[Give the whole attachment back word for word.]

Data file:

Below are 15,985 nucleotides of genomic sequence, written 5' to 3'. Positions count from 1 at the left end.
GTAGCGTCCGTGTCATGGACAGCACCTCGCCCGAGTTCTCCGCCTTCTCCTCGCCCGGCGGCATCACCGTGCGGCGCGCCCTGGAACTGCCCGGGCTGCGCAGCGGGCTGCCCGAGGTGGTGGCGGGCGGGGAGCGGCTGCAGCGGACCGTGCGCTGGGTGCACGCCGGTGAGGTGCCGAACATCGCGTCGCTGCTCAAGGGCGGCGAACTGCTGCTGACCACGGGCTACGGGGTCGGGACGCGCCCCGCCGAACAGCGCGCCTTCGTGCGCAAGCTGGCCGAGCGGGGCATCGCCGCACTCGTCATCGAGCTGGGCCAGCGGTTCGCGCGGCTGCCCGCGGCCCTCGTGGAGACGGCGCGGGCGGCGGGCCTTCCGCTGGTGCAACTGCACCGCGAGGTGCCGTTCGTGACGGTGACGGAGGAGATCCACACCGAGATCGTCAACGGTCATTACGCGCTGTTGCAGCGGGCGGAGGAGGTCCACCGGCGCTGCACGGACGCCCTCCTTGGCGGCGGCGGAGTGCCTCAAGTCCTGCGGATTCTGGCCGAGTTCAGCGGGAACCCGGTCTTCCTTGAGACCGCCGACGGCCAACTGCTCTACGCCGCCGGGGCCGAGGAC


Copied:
Below are 15,985 nucleotides of genomic sequence, written 5' to 3'. Positions count from 1 at the left end.
GTAGCGTCCGTGTCATGGACAGCACCTCGCCCGAGTTCTCCGCCTTCTCCTCGCCCGGCGGCATCACCGTGCGGCGCGCCCTGGAACTGCCCGGGCTGCGCAGCGGGCTGCCCGAGGTGGTGGCGGGCGGGGAGCGGCTGCAGCGGACCGTGCGCTGGGTGCACGCCGGTGAGGTGCCGAACATCGCGTCGCTGCTCAAGGGCGGCGAACTGCTGCTGACCACGGGCTACGGGGTCGGGACGCGCCCCGCCGAACAGCGCGCCTTCGTGCGCAAGCTGGCCGAGCGGGGCATCGCCGCACTCGTCATCGAGCTGGGCCAGCGGTTCGCGCGGCTGCCCGCGGCCCTCGTGGAGACGGCGCGGGCGGCGGGCCTTCCGCTGGTGCAACTGCACCGCGAGGTGCCGTTCGTGACGGTGACGGAGGAGATCCACACCGAGATCGTCAACGGTCATTACGCGCTGTTGCAGCGGGCGGAGGAGGTCCACCGGCGCTGCACGGACGCCCTCCTTGGCGGCGGCGGAGTGCCTCAAGTCCTGCGGATTCTGGCCGAGTTCAGCGGGAACCCGGTCTTCCTTGAGACCGCCGACGGCCAACTGCTCTACGCCGCCGGGGCCGAGGAC